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of 66 available terms

5 Written Questions

5 Matching Questions

  1. Crossing over
  2. Proto-oncogene
  3. Polyploid
  4. Diploid
  5. Homeobox genes
  1. a Eukaryotic organisms or cell with more than two sets of chromosomes.
  2. b Gene that can undergo mutations to become an oncogene, which induces tumour formation (cancer).
  3. c Where non-sister chromatids exchange alleles during prophase I of meiosis.
  4. d Genes that control the development of the body plan of an organism.
  5. e Having two sets of chromosomes (eukaryotic cell or organism). Denoted by 2n.

5 Multiple Choice Questions

  1. A short length of about 100 RNA nucleotides that adopts a clover leaf structure and carries an amino acid to the ribosome to be incorporated into a growing polypeptide chain.
  2. All the genetic information within an organism/cell.
  3. A length of DNA that codes for one (or more) polypeptides/proteins. Some may code for RNA or regulate other genes.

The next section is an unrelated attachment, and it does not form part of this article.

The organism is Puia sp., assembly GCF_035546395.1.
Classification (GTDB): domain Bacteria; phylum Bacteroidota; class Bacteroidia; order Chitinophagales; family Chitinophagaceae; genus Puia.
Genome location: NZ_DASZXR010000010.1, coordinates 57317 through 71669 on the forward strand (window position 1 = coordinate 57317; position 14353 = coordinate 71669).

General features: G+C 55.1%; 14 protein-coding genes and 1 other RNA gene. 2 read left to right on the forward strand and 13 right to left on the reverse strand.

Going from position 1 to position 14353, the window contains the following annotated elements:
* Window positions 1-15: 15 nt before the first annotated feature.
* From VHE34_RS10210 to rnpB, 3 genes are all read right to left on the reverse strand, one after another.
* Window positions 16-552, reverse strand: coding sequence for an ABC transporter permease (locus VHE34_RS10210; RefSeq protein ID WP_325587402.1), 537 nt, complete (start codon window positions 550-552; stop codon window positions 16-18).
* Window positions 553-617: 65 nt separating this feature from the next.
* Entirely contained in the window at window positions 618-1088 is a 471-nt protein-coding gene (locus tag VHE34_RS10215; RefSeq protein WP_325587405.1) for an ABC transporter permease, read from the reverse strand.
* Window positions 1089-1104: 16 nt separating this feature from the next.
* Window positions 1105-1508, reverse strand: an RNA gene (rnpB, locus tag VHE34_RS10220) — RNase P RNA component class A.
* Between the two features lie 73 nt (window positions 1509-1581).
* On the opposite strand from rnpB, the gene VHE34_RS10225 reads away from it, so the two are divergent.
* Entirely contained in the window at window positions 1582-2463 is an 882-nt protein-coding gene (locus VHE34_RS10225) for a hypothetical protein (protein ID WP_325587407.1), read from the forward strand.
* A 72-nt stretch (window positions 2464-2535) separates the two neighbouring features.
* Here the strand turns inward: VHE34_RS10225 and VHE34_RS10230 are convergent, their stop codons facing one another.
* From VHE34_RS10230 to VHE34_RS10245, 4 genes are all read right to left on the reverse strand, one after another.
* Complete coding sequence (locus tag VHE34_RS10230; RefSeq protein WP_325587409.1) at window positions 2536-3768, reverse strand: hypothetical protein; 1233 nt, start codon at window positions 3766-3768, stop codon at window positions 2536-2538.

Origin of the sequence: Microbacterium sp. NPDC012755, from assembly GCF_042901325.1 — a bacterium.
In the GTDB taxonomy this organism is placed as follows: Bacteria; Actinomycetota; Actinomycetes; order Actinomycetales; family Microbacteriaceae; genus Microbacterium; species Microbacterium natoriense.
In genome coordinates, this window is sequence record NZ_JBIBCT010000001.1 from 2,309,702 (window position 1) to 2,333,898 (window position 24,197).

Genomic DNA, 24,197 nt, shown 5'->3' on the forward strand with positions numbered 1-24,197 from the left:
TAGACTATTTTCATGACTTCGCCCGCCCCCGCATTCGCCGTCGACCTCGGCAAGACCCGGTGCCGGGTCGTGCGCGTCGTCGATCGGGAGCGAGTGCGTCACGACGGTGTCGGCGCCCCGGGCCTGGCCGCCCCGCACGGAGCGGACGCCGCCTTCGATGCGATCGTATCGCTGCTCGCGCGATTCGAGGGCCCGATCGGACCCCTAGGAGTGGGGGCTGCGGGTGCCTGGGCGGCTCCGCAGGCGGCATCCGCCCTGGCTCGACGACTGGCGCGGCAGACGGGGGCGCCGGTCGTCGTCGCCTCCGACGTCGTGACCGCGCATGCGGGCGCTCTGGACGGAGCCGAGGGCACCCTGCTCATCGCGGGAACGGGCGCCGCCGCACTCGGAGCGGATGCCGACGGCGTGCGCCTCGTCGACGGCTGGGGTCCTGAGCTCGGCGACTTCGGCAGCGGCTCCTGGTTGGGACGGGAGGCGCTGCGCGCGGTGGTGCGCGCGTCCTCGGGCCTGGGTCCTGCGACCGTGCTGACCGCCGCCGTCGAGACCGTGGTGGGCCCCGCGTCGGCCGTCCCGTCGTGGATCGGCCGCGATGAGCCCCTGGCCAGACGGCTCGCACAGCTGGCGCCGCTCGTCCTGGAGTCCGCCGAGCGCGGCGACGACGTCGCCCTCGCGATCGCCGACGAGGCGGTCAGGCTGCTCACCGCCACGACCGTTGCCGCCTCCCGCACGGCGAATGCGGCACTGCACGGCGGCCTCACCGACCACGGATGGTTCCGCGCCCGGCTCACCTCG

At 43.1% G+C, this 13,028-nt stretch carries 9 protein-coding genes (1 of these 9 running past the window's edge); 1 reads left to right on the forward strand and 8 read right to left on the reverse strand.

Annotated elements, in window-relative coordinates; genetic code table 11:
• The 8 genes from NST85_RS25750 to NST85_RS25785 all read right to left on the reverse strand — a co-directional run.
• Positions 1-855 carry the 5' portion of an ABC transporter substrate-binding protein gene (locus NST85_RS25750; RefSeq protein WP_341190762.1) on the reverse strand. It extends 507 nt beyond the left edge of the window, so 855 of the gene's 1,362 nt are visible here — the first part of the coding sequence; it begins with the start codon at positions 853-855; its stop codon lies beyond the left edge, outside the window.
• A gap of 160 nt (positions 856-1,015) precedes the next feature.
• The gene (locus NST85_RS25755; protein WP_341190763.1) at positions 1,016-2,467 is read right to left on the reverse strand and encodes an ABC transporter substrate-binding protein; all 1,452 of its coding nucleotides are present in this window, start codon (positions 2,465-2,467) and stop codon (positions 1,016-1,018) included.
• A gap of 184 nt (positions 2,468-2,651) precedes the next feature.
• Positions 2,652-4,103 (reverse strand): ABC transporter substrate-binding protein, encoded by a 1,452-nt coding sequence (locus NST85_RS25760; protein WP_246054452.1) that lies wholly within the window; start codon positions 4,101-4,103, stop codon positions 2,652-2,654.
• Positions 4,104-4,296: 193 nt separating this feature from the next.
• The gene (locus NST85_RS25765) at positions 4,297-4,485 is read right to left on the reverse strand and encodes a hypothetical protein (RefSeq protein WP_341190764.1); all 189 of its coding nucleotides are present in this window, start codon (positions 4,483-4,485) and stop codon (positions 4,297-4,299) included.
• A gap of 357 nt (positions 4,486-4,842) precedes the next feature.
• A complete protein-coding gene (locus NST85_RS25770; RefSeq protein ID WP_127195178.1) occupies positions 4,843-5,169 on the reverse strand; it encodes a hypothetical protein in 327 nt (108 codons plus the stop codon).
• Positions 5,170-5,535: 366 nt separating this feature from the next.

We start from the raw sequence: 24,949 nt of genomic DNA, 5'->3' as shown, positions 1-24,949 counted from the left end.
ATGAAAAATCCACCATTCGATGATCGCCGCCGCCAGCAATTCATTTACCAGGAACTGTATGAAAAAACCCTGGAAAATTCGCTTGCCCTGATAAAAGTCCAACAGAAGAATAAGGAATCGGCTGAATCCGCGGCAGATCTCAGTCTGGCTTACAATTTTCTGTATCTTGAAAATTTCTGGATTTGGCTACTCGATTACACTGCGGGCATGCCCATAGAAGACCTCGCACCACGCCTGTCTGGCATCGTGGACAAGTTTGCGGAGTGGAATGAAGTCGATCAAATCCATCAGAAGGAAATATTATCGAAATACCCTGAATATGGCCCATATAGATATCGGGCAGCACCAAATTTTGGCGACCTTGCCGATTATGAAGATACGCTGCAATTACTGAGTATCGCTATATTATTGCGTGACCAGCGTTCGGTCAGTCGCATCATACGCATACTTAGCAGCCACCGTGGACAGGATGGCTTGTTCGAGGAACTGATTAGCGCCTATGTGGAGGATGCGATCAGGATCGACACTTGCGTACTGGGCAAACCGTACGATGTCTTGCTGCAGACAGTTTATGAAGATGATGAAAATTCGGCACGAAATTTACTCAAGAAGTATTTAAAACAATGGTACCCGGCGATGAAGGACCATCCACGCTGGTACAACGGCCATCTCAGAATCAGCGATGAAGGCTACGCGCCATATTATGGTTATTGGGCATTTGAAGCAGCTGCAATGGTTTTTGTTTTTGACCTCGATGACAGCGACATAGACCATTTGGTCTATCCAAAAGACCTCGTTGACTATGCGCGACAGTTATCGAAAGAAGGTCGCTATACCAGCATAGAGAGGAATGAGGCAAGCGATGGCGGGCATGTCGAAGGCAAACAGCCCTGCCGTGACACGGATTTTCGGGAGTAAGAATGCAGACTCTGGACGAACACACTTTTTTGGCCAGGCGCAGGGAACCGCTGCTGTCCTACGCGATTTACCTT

4. Structure formed on the centromere that attaches the chromosomes to the spindle fibres during mitosis and meiosis.
  5. Eukaryotic cell or organism that has two different alleles for a specific gene.

5 True/False Questions

  1. Paternal chromosomeThe fundamental relationship between DNA, RNA and protein first outlined by Francis Crick in 1958.


  2. HaploidEukaryotic cell or organism having only one set of chromosomes. Denoted by n.


  3. Hox clustersGroups of homeobox genes. More complex organisms have more such groups, probably due to a mutation that duplicated them.


  4. Frameshift mutationA change in the DNA within a gene involving the insertion or deletion of a number of bases that is not a multiple of three. This causes the downstream gene sequence to be scrambled because the correct reading frame is lost.


  5. LocusSpecific position on a chromosome, occupied by a specific gene.


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